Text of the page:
RADIANT is a research project funded by the 7th Framework Programme of the European Commission.The project started in December 2012 and brings together ten project partners from five European countries.

The aim of the RADIANT project is to develop new statistical analysis tools for solving open problems in high-throughput sequencing (HTS) data analysis. HTS is a rapidly evolving family of technologies with many applications, including genetics of both rare and common diseases, understanding disease mechanism progression. RADIANT aims to provide an integrated computational framework for HTS data analysis that is robust and user-friendly, and provide tools to benchmark experimental protocols and statistical methods. The project will establish training materials and an extensive training programme for the rapid dissemination of these new tools to the biomedical community. The project is sponsored by EU FP7-HEALTH Project Ref 305626 and is a collaboration with Magnus Rattray of University of Manchester, Korbinian Grote of Genomatix Software GmbH Germany, Alessandro Guffanti of Genomia Italy, Wolfgang Huber of EMBL Heidelberg, Diego di Bernardo of Fondazione Telethon, Mattia Pelizzola of Istituto Italiano di Tecnologia, Jean-Philippe Vert of ARMINES France, Klaus Mauch of Insilico Biotechnology, Jean-Marie Mouillon of Fluxome Sciences A/S, Mark Robinson of University of Zurich Switzerland and Simon Tavare of University of Cambridge.

Personnel from ML@SITraN


The following conference publications were made associated with this project.

J. Hensman, M. Zwiessele and N. D. Lawrence. (2014) “Tilted variational Bayes” in S. Kaski and J. Corander (eds) Proceedings of the Seventeenth International Workshop on Artificial Intelligence and Statistics, JMLR W&CP 33, Iceland, pp . [Software][Google Scholar Search]


We present a novel method for approximate inference. Using some of the constructs from expectation propagation (EP), we derive a lower bound of the marginal likelihood in a similar fashion to variational Bayes (VB). The method combines some of the benefits of VB and EP: it can be used with light-tailed likelihoods (where traditional VB fails), and it provides a lower bound on the marginal likelihood. We apply the method to Gaussian process classification, a situation where the Kullback-Leibler divergence minimized in traditional VB can be infinite, and to robust Gaussian process regression, where the inference process is dramatically simplified in comparison to EP.\ \ Code to reproduce all the experiments can be found at github.com/SheffieldML/TVB.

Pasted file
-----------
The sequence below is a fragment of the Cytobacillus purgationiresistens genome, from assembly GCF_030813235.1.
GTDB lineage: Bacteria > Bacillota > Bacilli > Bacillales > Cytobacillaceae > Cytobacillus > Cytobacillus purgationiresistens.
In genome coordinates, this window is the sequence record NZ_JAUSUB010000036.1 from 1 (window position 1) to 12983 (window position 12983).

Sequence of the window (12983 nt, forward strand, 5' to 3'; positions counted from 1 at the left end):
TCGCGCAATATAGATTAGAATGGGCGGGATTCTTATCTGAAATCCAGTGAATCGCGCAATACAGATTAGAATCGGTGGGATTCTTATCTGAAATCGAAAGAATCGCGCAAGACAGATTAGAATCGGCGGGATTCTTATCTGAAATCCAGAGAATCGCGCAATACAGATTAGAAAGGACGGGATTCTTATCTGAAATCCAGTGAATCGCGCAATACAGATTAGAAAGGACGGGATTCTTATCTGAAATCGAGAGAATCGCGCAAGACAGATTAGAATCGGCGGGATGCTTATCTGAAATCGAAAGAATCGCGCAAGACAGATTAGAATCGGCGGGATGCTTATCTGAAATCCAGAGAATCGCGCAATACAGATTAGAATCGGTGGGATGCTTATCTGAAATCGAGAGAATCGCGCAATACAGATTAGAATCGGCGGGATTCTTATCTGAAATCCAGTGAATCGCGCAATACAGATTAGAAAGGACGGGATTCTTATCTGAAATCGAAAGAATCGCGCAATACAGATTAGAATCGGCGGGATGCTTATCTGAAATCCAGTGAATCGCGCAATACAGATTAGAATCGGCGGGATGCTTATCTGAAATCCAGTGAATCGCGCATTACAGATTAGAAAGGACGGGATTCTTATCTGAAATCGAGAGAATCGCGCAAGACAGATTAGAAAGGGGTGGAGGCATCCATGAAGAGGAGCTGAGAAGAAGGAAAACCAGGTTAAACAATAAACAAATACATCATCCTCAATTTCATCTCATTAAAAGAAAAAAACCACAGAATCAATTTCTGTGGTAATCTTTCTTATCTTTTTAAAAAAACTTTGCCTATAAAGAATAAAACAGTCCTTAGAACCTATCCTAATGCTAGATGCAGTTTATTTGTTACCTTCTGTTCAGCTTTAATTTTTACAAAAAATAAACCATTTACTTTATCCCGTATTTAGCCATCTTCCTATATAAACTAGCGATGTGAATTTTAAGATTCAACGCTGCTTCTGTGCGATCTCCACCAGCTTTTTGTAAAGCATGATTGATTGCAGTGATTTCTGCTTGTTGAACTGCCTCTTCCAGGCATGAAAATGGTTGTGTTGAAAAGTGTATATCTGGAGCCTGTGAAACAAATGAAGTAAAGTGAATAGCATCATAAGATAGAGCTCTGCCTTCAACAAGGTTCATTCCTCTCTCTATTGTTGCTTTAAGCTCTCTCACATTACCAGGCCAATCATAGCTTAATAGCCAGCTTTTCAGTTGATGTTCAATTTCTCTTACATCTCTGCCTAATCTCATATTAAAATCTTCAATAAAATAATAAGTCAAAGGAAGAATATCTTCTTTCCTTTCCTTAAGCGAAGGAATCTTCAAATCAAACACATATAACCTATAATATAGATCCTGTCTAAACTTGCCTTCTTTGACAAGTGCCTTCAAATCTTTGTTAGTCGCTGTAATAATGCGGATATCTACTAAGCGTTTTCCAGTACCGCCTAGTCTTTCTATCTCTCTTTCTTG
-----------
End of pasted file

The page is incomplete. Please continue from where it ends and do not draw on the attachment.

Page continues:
R. Andrade-Pacheco, J. Hensman and N. D. Lawrence. (2014) “Hybrid discriminative-generative approaches with Gaussian processes” in S. Kaski and J. Corander (eds) Proceedings of the Seventeenth International Workshop on Artificial Intelligence and Statistics, JMLR W&CP 33, Iceland, pp . [Software][Google Scholar Search]


Machine learning practitioners are often faced with a choice between a discriminative and a generative approach to modelling. Here, we present a model based on a hybrid approach that breaks down some of the barriers between the discriminative and generative points of view, allowing continuous dimensionality reduction of hybrid discrete-continous data, discriminative classification with missing inputs and manifold learning informed by class labels.

The following publications have provided background to our work in this project.

J. Hensman, N. D. Lawrence and M. Rattray. (2013) “Hierarchical Bayesian modelling of gene expression time series across irregularly sampled replicates and clusters” in BMC Bioinformatics 14 (252) [DOI][Google Scholar Search]


\textbf{Background}\ \ Time course data from microarrays and high-throughput sequencing experiments require simple, computationally efficient and powerful statistical models to extract meaningful biological signal, and for tasks such as data fusion and clustering. Existing methodologies fail to capture either the temporal or replicated nature of the experiments, and often impose constraints on the data collection process, such as regularly spaced samples, or similar sampling schema across replications.\ \ \textbf{Results}\ \ We propose hierarchical Gaussian processes as a general model of gene expression time-series, with application to a variety of problems. In particular, we illustrate the method’s capacity for missing data imputation, data fusion and clustering.The method can impute data which is missing both systematically and at random: in a hold-out test on real data, performance is significantly better than commonly used imputation methods. The method’s ability to model inter- and intra-cluster variance leads to more biologically meaningful clusters. The approach removes the necessity for evenly spaced samples, an advantage illustrated on a developmental Drosophila dataset with irregular replications.\ \ \textbf{Conclusion}\ \ The hierarchical Gaussian process model provides an excellent statistical basis for several gene-expression time-series tasks. It has only a few additional parameters over a regular GP, has negligible additional complexity, is easily implemented and can be integrated into several existing algorithms. Our experiments were implemented in python, and are available from the authors’ website: http://staffwww.dcs.shef.ac.uk/people/J.Hensman/.